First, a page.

Saturday, April 13, 2013

St Thomas Aquinas' advice to the New Atheists

Interesting article about Islam and the New Atheism (though the Independent ought to know that Richard Dawkins is an Oxford not a Cambridge scientist. Fact checking)!

I agree with Richard Dawkins that anyone can have an opinion about Islam without having read the Koran. Many no doubt practice Islam without having read it completely (as do people practice Christianity without having read the Bible from cover to cover though they have a better excuse given its comparative length) but what is the weight of that opinion if it is grounded in ignorance?
Richard Dawkins' opinion on Islam comes to have the same value as my opinion on genetics and if one is going to be a public intellectual critiquing Islam, I think one has to do better than that. New lazy atheism is not going to win many battles...

Equally curious is suggesting that having an opinion about Islam without having read the Koran is similar to having an opinion about Nazism without having read Mein Kampf. The first is a normative scriptural text embedded in a community of believers; the second is a part political tract, part autobiographical testimony that not even its author thought of in normative scriptural terms (though some of his followers may have) though its was politic to own a copy (if reading it was optional). Islam's core is its embedded belief structure, Nazisms' core was its power grabbing dynamic at a particular moment of history. Of course the choice of comparison is undoubtedly meant to be offensive and from a basically good, and indeed shy, man that is depressing.

The charge of 'Islamophobia' would be undermined and deflected if the New Atheists were able to focus on criticising Islam as such (and reading the Koran might be a good place to start) rather than on what a proportion of Muslims may or may not be inspired to do by a complex set of motives only some of which may be religious.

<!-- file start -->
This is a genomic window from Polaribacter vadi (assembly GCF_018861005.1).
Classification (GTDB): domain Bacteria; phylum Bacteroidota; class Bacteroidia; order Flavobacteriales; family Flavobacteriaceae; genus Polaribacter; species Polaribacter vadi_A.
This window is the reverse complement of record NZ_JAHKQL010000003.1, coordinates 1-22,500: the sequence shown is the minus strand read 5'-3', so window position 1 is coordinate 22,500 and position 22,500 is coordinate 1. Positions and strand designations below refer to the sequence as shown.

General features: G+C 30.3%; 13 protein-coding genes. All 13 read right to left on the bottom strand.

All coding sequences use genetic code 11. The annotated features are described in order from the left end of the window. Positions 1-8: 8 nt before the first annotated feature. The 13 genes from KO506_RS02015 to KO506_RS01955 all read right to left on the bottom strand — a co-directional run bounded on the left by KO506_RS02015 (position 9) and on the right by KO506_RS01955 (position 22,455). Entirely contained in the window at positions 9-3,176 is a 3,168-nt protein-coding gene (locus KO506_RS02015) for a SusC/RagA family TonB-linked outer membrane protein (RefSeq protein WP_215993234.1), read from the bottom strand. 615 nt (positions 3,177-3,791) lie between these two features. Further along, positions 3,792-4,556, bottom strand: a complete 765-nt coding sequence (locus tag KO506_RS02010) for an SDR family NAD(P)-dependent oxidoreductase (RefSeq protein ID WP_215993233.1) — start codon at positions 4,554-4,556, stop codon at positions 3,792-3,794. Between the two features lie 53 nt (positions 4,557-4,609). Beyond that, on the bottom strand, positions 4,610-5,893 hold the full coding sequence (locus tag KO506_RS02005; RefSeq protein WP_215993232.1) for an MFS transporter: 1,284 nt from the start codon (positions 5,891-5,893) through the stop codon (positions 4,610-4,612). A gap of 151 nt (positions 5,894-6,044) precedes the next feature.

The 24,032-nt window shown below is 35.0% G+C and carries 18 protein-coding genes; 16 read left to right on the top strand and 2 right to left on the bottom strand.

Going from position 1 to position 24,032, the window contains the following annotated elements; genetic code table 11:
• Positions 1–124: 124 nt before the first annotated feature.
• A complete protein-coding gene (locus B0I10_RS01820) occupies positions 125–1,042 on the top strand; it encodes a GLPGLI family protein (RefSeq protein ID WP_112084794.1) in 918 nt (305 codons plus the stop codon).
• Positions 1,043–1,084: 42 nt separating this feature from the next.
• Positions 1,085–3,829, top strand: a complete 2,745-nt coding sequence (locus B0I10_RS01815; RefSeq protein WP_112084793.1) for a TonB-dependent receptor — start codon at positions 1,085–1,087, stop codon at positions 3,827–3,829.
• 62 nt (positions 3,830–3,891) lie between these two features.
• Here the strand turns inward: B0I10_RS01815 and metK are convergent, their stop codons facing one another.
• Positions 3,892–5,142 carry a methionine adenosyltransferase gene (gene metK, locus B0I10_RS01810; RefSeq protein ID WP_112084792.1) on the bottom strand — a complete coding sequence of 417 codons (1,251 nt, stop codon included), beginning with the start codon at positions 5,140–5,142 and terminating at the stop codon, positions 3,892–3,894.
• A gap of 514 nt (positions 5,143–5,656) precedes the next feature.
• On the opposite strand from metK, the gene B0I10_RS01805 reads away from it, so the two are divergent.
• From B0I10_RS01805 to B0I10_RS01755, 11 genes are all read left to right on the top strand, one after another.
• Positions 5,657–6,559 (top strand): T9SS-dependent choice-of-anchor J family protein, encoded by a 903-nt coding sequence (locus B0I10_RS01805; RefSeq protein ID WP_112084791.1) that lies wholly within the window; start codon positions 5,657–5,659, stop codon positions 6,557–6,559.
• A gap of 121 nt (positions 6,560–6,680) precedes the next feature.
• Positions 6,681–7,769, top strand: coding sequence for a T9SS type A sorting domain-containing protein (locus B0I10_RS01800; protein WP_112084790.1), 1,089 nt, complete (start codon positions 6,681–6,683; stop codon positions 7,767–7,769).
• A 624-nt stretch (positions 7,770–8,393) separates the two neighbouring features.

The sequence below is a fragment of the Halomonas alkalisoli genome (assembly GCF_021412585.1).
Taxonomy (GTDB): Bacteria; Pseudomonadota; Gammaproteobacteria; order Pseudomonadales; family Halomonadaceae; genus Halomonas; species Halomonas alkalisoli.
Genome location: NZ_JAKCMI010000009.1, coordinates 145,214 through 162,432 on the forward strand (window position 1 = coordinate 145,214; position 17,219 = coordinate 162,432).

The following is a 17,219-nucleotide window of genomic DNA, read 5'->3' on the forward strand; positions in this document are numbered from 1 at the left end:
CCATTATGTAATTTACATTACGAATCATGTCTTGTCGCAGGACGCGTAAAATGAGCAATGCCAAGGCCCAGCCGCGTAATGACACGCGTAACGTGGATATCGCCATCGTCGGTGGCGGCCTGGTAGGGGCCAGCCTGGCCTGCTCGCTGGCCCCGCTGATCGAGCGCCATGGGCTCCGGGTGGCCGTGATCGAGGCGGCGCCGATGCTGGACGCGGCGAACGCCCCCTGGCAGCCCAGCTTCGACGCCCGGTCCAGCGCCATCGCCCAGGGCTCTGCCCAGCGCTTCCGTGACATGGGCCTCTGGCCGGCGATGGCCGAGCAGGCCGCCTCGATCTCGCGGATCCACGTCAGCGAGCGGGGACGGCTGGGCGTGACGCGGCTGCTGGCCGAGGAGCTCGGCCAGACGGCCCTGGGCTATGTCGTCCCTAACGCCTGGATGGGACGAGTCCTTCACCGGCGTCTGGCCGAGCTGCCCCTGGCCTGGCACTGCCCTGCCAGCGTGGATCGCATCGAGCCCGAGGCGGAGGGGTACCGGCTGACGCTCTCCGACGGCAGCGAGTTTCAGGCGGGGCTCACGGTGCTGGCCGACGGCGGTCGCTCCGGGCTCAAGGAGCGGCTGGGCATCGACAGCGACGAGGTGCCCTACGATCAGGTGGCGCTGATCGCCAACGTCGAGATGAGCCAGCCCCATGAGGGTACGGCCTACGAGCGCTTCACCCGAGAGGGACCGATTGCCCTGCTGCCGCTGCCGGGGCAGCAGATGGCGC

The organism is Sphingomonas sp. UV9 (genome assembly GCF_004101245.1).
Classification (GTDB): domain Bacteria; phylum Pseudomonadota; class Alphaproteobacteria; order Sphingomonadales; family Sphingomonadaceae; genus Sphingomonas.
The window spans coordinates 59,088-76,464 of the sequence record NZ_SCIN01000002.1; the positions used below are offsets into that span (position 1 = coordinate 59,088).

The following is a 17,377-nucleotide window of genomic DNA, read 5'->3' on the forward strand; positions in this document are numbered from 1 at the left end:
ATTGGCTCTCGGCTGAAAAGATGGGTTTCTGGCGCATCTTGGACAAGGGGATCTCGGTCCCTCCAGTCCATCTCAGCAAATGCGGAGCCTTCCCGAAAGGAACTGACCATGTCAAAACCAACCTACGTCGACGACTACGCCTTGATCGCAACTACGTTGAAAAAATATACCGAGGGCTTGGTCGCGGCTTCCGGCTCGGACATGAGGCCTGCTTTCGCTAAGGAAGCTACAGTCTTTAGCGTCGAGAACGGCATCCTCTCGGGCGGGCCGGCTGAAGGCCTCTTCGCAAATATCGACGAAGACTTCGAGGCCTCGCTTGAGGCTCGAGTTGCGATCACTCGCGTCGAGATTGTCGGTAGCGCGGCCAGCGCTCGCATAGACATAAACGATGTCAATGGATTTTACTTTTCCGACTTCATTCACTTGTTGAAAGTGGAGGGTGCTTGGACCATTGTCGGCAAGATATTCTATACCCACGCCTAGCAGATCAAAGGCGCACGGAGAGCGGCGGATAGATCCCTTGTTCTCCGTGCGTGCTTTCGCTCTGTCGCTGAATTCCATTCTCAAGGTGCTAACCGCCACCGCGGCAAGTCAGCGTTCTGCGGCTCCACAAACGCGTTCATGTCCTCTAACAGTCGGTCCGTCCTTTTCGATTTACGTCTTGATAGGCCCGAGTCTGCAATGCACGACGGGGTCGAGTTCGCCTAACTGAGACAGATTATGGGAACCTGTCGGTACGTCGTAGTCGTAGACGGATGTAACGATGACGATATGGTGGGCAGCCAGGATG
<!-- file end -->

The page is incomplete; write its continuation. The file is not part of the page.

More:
Indeed the New Atheists need to take a leaf out of the book of St Thomas Aquinas (of whom, I do not expect, they are a great fan) that in criticising the arguments (or world views) of another, you first construct their best possible arguments (or accounts) of what they believe and then critique them. For what is the point of criticising something at its weakest point? Know thy 'enemy' from the heart not from the periphery.

Now I expect that many professors of Islam think any criticism of Islam by atheists (new or otherwise) is impermissible but I think every tradition ought to welcome criticism as from a believer's perspective it helps refine why (and what within in it) we actually believe in? Lao Tzu says of the Tao that if it was not laughed at, it would not be the Tao. By which I think he meant that anything that aspires to being ultimately true acquires around it all kinds of untruths not least the fanaticism of belief. These need to be shed. After all if we are secure in the ultimate reality of things should not the result be a mirroring of that compassion and mercy that is at the heart of things? Nothing is more unnecessary than killing for the truth!

The opposition to Mrs Thatcher manifest this week after her death might like to ponder this rule to rather than participate in, I confess, rather offensive parties at her demise personally take the opportunity afforded to assess her legacy and show why you see it as having failed, deconstruct the ideological hagiography, with a different portrayal, not of the person, flawed as we all are, but of the truth claims and consequences of the ideology. Find the opportunity to protest 'Thatcherism' by bearing witness to alternatives.

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